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WHO Growth Chart Training

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Case Examples

Case Example 3: Excess Weight Gain

Brady is an 18-month-old boy. Brady's mother, Rae, works outside the home. Brady is cared for by his grandmother during the day when Rae is working. Brady has been formula-fed since birth. He was about 5 months old when he began eating solid foods.

Brady has been seen by his health care provider regularly since birth (date of birth: April 8, 2009). His weight and length have been recorded and plotted on a growth chart at each visit.

Brady's measurements are as follows:

Date Age (months) Weight (pounds) Length (inches)
5/8/2009 1 8.0 20.5
7/8/2009 3 13.5 23.75
10/7/2009 6 18.5 26.0
1/6/2010 9 22.5 28.25
4/5/2010 12 26.75 29.5
10/7/2010 18 31.0 32.25

Comparing Weight-for-Age Plotted on the WHO and CDC Growth Charts

Measuring and recording weight-for-age is important in early infancy. It helps health care providers monitor each child’s weight and track any changes in weight-for-length. Weight-for-age is not used to classify infants and children as underweight or overweight. It reflects body weight relative to age. It is influenced by recent changes in health or nutrition status.

Using the WHO Weight-for-Age Growth Chart

When Brady's weight is plotted on the WHO weight-for-age growth chart, his weight is below the 50th percentile for the first 3 months. At age 6 months, his weight-for-age begins moving upward across centiles. At 12 months, it crosses to above the 98th percentile, indicating that his weight is high for his age. Brady’s length-for age tracks below the 50th percentile on the WHO length-for-age growth chart.

See Brady's measurements plotted on the WHO weight-for-age and length-for-age growth charts.

Using the CDC Weight-for-Age Growth Chart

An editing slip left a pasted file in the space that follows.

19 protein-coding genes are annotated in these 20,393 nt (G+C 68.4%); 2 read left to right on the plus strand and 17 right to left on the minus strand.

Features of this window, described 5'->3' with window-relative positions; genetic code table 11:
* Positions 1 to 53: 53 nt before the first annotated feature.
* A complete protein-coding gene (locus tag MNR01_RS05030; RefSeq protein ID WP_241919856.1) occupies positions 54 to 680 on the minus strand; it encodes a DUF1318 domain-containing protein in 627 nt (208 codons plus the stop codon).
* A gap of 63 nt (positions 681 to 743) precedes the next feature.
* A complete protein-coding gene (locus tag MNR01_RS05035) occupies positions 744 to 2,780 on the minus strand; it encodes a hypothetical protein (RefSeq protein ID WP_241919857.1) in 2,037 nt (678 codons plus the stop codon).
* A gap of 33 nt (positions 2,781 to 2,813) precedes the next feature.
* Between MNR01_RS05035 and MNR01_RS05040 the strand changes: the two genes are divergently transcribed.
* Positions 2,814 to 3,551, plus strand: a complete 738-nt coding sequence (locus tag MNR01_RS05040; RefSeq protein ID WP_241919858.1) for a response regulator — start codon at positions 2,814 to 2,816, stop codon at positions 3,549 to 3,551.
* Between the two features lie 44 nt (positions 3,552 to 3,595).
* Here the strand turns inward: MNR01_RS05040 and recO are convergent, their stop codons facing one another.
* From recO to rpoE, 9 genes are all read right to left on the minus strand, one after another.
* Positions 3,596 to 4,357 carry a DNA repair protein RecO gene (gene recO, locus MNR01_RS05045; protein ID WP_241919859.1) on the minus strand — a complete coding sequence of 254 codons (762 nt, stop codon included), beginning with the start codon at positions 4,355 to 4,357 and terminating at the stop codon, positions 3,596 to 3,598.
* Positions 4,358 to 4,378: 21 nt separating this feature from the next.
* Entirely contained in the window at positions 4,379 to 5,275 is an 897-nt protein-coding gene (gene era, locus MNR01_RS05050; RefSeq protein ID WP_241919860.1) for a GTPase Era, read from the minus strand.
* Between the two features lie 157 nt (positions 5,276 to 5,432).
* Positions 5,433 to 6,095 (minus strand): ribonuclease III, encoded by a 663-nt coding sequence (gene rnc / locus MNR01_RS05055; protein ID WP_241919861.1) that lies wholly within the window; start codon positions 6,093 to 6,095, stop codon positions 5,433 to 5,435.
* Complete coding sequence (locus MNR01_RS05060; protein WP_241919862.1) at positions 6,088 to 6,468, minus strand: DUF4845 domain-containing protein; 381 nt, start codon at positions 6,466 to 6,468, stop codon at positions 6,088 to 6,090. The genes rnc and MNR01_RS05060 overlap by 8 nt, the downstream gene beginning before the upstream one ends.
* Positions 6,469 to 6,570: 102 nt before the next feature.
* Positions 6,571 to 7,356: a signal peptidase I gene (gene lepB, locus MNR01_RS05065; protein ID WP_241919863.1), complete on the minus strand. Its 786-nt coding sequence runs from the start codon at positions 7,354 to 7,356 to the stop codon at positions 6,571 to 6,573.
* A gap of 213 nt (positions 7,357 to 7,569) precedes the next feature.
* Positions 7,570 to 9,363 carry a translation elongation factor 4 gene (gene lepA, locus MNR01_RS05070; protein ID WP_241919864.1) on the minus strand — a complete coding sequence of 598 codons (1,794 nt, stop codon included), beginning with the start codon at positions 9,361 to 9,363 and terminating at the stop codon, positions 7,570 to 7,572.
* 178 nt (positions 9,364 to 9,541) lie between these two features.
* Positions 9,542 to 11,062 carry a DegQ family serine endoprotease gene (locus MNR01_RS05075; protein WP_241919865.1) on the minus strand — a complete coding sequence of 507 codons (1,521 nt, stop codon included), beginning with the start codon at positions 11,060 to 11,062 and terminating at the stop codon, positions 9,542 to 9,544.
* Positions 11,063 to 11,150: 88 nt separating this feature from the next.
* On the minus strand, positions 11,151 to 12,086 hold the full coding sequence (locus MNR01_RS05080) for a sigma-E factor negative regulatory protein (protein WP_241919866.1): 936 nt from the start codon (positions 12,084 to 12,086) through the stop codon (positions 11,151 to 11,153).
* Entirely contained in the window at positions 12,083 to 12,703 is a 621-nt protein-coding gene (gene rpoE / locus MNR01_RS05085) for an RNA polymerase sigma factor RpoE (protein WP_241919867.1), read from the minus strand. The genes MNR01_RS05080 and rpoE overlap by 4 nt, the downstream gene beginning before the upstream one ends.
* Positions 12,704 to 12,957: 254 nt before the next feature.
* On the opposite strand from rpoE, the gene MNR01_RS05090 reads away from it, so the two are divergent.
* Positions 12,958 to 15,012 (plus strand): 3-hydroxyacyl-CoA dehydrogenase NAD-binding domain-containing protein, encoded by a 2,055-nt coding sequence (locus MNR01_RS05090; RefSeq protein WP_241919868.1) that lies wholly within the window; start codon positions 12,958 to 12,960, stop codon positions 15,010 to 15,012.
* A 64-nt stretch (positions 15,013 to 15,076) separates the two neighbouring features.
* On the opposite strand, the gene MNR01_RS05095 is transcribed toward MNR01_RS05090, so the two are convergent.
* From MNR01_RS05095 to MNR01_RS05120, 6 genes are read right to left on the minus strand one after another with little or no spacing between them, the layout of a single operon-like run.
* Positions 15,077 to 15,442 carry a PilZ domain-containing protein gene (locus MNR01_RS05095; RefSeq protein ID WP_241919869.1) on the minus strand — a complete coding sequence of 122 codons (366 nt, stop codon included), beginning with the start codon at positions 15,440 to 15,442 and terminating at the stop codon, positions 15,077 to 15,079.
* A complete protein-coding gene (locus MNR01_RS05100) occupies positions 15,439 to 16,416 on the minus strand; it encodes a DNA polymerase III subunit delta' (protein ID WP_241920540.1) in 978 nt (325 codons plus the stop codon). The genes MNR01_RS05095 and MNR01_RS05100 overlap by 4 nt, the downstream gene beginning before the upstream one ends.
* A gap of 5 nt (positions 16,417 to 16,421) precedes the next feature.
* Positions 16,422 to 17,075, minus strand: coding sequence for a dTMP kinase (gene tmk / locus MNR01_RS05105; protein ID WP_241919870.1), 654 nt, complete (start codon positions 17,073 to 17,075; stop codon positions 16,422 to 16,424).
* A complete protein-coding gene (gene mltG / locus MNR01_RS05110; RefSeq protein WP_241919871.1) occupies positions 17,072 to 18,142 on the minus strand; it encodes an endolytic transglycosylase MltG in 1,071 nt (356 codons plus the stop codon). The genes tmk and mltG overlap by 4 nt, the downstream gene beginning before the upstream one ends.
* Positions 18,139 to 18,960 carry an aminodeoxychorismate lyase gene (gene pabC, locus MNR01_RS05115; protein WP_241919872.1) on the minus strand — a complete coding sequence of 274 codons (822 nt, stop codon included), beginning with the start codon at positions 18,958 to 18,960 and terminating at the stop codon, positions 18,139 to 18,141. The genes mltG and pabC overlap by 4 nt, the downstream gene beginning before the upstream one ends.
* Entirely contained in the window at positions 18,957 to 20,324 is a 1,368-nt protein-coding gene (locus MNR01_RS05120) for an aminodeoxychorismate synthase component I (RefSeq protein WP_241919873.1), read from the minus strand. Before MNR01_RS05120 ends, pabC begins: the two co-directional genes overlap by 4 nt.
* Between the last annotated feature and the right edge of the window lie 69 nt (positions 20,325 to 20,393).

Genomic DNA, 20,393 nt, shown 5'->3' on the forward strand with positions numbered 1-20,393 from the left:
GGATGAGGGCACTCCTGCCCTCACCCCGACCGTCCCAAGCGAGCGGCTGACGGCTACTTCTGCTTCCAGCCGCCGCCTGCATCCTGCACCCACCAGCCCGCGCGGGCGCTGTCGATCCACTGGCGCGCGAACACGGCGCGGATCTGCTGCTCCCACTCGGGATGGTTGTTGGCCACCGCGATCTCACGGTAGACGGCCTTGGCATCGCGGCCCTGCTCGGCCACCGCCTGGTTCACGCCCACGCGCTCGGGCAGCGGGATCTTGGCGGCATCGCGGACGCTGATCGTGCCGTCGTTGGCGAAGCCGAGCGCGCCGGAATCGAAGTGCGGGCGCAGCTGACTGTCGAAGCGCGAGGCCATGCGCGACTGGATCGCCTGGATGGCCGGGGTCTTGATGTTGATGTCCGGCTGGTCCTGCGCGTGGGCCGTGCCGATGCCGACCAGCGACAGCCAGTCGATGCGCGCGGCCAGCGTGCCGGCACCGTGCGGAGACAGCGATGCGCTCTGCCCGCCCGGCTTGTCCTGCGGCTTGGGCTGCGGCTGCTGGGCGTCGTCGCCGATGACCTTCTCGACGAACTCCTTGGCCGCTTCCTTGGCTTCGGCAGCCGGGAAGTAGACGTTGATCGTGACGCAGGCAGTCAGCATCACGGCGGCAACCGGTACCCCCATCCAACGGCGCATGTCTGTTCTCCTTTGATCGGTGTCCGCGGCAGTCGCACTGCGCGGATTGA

When Brady's measurements are plotted on the CDC weight-for-age growth chart, his weight starts below the 50th percentile at birth. It rises to above the 85th but less than the 95th percentile at age 12 months. At age 18 months, it crosses to above the 95th percentile. Brady’s length-for-age tracks along the 50th percentile on the CDC length-for-age growth chart.

See Brady's measurements plotted on the CDC weight-for-age and length-for-age growth charts.

Comparing Weight-for-Length Plotted on the WHO and CDC Growth Charts

WHO Weight-for-Length Growth Chart

sample WHO growth chart
view tableSee complete chart

CDC Weight-for-Length Growth Chart

sample WHO growth chart
view tableSee complete chart

Using the WHO Weight-for-Length Growth Chart

When Brady's weight and length are plotted on the WHO weight-for-length growth chart, his weight-for-length is between the 25th and the 50th percentiles for the first month of life. Brady’s health care provider can assure his caretakers that he is growing at an appropriate weight and discourage any increase in formula intake.

At 12 months of age, plotting Brady's weight-for-length on the WHO growth chart indicates that:

That Brady's weight is high for his length.
That Brady's weight-for-length is within the healthy range.

Using the CDC Weight-for-Length Growth Chart

When Brady's measurements are plotted on the CDC weight-for-length growth chart, his weight-for-length is around the 50th percentile at age 1 month. It begins an upward trend of crossing centiles at age 3 months, and it continues to above the 95th percentile at age 12 months.

Comment: When Brady’s health care provider plots his growth on both the WHO and CDC weight-for-length growth charts, there is a similar pattern of upward growth. However, the WHO weight-for-age growth chart identified high weight at an earlier age than the CDC weight-for-age growth chart (12 months versus 18 months).